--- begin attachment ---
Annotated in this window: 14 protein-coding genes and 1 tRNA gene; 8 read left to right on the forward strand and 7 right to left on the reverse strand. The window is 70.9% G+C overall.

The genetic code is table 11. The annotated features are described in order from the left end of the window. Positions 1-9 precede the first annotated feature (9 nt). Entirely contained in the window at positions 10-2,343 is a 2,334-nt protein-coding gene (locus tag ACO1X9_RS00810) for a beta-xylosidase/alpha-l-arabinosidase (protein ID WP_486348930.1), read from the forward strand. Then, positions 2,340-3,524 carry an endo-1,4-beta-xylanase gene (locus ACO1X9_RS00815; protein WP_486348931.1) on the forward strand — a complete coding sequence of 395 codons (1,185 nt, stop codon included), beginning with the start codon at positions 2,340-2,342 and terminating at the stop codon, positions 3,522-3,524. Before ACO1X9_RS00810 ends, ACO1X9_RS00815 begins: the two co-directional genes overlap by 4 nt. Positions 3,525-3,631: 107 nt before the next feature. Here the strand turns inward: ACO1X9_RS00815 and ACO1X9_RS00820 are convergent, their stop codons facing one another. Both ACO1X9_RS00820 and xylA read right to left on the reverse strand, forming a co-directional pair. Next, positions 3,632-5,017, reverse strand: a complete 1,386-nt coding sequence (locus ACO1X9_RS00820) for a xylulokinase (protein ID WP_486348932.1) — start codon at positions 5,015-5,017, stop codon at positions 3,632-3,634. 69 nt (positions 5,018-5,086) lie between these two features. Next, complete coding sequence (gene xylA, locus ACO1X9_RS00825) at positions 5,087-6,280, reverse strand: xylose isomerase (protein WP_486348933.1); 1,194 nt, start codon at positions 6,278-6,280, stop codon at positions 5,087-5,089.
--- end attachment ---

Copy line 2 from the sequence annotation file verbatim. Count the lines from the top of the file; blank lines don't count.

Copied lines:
The genetic code is table 11. The annotated features are described in order from the left end of the window. Positions 1-9 precede the first annotated feature (9 nt). Entirely contained in the window at positions 10-2,343 is a 2,334-nt protein-coding gene (locus tag ACO1X9_RS00810) for a beta-xylosidase/alpha-l-arabinosidase (protein ID WP_486348930.1), read from the forward strand. Then, positions 2,340-3,524 carry an endo-1,4-beta-xylanase gene (locus ACO1X9_RS00815; protein WP_486348931.1) on the forward strand — a complete coding sequence of 395 codons (1,185 nt, stop codon included), beginning with the start codon at positions 2,340-2,342 and terminating at the stop codon, positions 3,522-3,524. Before ACO1X9_RS00810 ends, ACO1X9_RS00815 begins: the two co-directional genes overlap by 4 nt. Positions 3,525-3,631: 107 nt before the next feature. Here the strand turns inward: ACO1X9_RS00815 and ACO1X9_RS00820 are convergent, their stop codons facing one another. Both ACO1X9_RS00820 and xylA read right to left on the reverse strand, forming a co-directional pair. Next, positions 3,632-5,017, reverse strand: a complete 1,386-nt coding sequence (locus ACO1X9_RS00820) for a xylulokinase (protein ID WP_486348932.1) — start codon at positions 5,015-5,017, stop codon at positions 3,632-3,634. 69 nt (positions 5,018-5,086) lie between these two features. Next, complete coding sequence (gene xylA, locus ACO1X9_RS00825) at positions 5,087-6,280, reverse strand: xylose isomerase (protein WP_486348933.1); 1,194 nt, start codon at positions 6,278-6,280, stop codon at positions 5,087-5,089.